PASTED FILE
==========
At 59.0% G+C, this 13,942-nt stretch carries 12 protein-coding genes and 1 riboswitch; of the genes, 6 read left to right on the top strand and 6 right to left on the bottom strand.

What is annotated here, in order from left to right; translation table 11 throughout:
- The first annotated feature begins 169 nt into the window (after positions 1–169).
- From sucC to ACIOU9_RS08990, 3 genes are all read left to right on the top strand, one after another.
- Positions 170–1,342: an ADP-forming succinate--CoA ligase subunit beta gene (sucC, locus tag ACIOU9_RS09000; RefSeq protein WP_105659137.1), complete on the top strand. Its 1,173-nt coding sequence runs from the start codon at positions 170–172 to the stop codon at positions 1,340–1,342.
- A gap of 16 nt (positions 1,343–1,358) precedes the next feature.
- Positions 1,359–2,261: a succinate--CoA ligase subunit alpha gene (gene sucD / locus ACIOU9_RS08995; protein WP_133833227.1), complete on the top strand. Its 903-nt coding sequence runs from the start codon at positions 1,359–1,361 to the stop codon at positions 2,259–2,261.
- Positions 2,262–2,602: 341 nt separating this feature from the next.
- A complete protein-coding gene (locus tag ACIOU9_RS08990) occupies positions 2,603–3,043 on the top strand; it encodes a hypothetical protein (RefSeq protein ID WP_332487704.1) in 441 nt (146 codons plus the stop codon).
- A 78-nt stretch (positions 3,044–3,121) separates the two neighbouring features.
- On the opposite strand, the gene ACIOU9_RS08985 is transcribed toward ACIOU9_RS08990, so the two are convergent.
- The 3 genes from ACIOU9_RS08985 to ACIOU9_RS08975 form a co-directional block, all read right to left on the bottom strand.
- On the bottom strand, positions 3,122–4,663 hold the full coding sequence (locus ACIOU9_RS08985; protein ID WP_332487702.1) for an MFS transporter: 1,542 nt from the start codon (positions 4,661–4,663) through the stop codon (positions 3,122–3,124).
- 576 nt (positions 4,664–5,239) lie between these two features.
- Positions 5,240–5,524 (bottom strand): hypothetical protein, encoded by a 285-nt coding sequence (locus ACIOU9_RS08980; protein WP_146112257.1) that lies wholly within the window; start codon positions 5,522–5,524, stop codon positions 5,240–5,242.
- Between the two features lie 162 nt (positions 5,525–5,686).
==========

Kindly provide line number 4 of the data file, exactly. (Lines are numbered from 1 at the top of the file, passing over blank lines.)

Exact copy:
- From sucC to ACIOU9_RS08990, 3 genes are all read left to right on the top strand, one after another.